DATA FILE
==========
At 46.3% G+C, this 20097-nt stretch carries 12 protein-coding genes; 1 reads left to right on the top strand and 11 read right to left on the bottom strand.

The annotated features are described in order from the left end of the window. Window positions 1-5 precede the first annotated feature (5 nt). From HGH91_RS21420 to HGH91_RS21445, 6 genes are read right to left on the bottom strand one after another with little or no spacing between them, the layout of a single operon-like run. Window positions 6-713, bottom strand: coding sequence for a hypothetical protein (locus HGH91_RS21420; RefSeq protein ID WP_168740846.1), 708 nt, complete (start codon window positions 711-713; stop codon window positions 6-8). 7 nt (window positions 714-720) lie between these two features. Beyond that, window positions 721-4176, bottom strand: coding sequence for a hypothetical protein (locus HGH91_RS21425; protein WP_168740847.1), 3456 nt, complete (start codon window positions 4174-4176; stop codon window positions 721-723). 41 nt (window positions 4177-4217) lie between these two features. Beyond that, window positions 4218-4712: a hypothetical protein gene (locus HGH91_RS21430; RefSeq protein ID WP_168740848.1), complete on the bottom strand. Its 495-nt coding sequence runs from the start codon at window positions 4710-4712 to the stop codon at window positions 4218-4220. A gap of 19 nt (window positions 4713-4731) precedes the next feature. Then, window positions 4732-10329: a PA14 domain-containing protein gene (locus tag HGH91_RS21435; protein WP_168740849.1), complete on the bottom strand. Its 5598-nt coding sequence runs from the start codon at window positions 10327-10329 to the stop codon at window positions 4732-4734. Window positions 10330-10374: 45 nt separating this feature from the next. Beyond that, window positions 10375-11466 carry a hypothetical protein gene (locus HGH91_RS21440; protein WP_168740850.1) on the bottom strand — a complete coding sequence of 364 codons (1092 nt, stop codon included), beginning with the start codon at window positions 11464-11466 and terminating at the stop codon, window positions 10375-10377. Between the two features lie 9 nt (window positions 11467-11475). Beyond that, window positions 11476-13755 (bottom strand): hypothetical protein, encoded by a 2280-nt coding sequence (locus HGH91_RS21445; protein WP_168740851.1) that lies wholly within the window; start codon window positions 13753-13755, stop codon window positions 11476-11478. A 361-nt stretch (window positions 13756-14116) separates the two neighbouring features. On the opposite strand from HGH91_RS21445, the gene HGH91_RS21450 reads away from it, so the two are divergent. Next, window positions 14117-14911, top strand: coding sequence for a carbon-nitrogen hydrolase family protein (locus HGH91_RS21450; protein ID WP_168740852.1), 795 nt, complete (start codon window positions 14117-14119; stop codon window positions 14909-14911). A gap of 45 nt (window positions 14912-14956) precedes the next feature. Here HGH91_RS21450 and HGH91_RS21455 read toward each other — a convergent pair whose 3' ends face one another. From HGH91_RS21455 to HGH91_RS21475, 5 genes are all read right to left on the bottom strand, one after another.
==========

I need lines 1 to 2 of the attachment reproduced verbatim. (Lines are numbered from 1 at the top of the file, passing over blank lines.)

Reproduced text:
At 46.3% G+C, this 20097-nt stretch carries 12 protein-coding genes; 1 reads left to right on the top strand and 11 read right to left on the bottom strand.

The annotated features are described in order from the left end of the window. Window positions 1-5 precede the first annotated feature (5 nt). From HGH91_RS21420 to HGH91_RS21445, 6 genes are read right to left on the bottom strand one after another with little or no spacing between them, the layout of a single operon-like run. Window positions 6-713, bottom strand: coding sequence for a hypothetical protein (locus HGH91_RS21420; RefSeq protein ID WP_168740846.1), 708 nt, complete (start codon window positions 711-713; stop codon window positions 6-8). 7 nt (window positions 714-720) lie between these two features. Beyond that, window positions 721-4176, bottom strand: coding sequence for a hypothetical protein (locus HGH91_RS21425; protein WP_168740847.1), 3456 nt, complete (start codon window positions 4174-4176; stop codon window positions 721-723). 41 nt (window positions 4177-4217) lie between these two features. Beyond that, window positions 4218-4712: a hypothetical protein gene (locus HGH91_RS21430; RefSeq protein ID WP_168740848.1), complete on the bottom strand. Its 495-nt coding sequence runs from the start codon at window positions 4710-4712 to the stop codon at window positions 4218-4220. A gap of 19 nt (window positions 4713-4731) precedes the next feature. Then, window positions 4732-10329: a PA14 domain-containing protein gene (locus tag HGH91_RS21435; protein WP_168740849.1), complete on the bottom strand. Its 5598-nt coding sequence runs from the start codon at window positions 10327-10329 to the stop codon at window positions 4732-4734. Window positions 10330-10374: 45 nt separating this feature from the next. Beyond that, window positions 10375-11466 carry a hypothetical protein gene (locus HGH91_RS21440; protein WP_168740850.1) on the bottom strand — a complete coding sequence of 364 codons (1092 nt, stop codon included), beginning with the start codon at window positions 11464-11466 and terminating at the stop codon, window positions 10375-10377. Between the two features lie 9 nt (window positions 11467-11475). Beyond that, window positions 11476-13755 (bottom strand): hypothetical protein, encoded by a 2280-nt coding sequence (locus HGH91_RS21445; protein WP_168740851.1) that lies wholly within the window; start codon window positions 13753-13755, stop codon window positions 11476-11478. A 361-nt stretch (window positions 13756-14116) separates the two neighbouring features. On the opposite strand from HGH91_RS21445, the gene HGH91_RS21450 reads away from it, so the two are divergent. Next, window positions 14117-14911, top strand: coding sequence for a carbon-nitrogen hydrolase family protein (locus HGH91_RS21450; protein ID WP_168740852.1), 795 nt, complete (start codon window positions 14117-14119; stop codon window positions 14909-14911). A gap of 45 nt (window positions 14912-14956) precedes the next feature. Here HGH91_RS21450 and HGH91_RS21455 read toward each other — a convergent pair whose 3' ends face one another. From HGH91_RS21455 to HGH91_RS21475, 5 genes are all read right to left on the bottom strand, one after another.